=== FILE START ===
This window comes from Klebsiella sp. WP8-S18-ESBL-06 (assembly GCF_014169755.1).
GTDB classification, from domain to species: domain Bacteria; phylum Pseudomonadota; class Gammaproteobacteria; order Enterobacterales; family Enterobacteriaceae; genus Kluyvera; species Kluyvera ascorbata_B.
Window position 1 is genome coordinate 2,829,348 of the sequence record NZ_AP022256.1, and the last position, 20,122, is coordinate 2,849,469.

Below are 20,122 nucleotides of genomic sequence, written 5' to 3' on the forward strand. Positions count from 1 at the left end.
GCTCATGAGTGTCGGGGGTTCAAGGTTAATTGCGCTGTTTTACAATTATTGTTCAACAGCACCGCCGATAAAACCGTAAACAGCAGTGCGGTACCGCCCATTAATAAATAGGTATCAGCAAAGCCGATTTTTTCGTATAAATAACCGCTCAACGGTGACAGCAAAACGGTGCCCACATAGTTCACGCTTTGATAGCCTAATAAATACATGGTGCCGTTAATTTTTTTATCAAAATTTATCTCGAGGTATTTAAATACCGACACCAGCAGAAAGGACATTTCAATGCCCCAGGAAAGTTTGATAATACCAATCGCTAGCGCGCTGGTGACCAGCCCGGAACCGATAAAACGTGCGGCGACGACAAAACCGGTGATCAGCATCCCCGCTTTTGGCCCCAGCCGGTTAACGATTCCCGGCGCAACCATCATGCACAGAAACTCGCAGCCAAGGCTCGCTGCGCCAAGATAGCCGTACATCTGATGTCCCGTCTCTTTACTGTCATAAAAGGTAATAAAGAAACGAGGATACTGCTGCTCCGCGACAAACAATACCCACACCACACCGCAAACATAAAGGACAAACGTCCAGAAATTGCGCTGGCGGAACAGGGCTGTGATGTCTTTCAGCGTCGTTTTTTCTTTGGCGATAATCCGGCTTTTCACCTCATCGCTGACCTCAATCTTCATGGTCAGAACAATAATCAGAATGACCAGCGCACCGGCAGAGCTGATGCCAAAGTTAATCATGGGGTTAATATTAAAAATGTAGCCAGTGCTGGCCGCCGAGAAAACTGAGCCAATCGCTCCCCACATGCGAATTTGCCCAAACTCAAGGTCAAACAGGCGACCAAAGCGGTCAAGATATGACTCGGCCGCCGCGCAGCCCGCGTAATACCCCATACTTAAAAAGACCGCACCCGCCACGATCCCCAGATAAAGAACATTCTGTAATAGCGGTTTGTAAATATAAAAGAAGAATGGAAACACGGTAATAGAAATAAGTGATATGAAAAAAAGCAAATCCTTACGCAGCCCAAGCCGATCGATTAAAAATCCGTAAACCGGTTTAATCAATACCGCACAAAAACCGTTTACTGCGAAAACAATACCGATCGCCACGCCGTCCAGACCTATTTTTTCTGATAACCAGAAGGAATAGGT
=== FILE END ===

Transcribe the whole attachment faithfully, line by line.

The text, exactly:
This window comes from Klebsiella sp. WP8-S18-ESBL-06 (assembly GCF_014169755.1).
GTDB classification, from domain to species: domain Bacteria; phylum Pseudomonadota; class Gammaproteobacteria; order Enterobacterales; family Enterobacteriaceae; genus Kluyvera; species Kluyvera ascorbata_B.
Window position 1 is genome coordinate 2,829,348 of the sequence record NZ_AP022256.1, and the last position, 20,122, is coordinate 2,849,469.

Below are 20,122 nucleotides of genomic sequence, written 5' to 3' on the forward strand. Positions count from 1 at the left end.
GCTCATGAGTGTCGGGGGTTCAAGGTTAATTGCGCTGTTTTACAATTATTGTTCAACAGCACCGCCGATAAAACCGTAAACAGCAGTGCGGTACCGCCCATTAATAAATAGGTATCAGCAAAGCCGATTTTTTCGTATAAATAACCGCTCAACGGTGACAGCAAAACGGTGCCCACATAGTTCACGCTTTGATAGCCTAATAAATACATGGTGCCGTTAATTTTTTTATCAAAATTTATCTCGAGGTATTTAAATACCGACACCAGCAGAAAGGACATTTCAATGCCCCAGGAAAGTTTGATAATACCAATCGCTAGCGCGCTGGTGACCAGCCCGGAACCGATAAAACGTGCGGCGACGACAAAACCGGTGATCAGCATCCCCGCTTTTGGCCCCAGCCGGTTAACGATTCCCGGCGCAACCATCATGCACAGAAACTCGCAGCCAAGGCTCGCTGCGCCAAGATAGCCGTACATCTGATGTCCCGTCTCTTTACTGTCATAAAAGGTAATAAAGAAACGAGGATACTGCTGCTCCGCGACAAACAATACCCACACCACACCGCAAACATAAAGGACAAACGTCCAGAAATTGCGCTGGCGGAACAGGGCTGTGATGTCTTTCAGCGTCGTTTTTTCTTTGGCGATAATCCGGCTTTTCACCTCATCGCTGACCTCAATCTTCATGGTCAGAACAATAATCAGAATGACCAGCGCACCGGCAGAGCTGATGCCAAAGTTAATCATGGGGTTAATATTAAAAATGTAGCCAGTGCTGGCCGCCGAGAAAACTGAGCCAATCGCTCCCCACATGCGAATTTGCCCAAACTCAAGGTCAAACAGGCGACCAAAGCGGTCAAGATATGACTCGGCCGCCGCGCAGCCCGCGTAATACCCCATACTTAAAAAGACCGCACCCGCCACGATCCCCAGATAAAGAACATTCTGTAATAGCGGTTTGTAAATATAAAAGAAGAATGGAAACACGGTAATAGAAATAAGTGATATGAAAAAAAGCAAATCCTTACGCAGCCCAAGCCGATCGATTAAAAATCCGTAAACCGGTTTAATCAATACCGCACAAAAACCGTTTACTGCGAAAACAATACCGATCGCCACGCCGTCCAGACCTATTTTTTCTGATAACCAGAAGGAATAGGT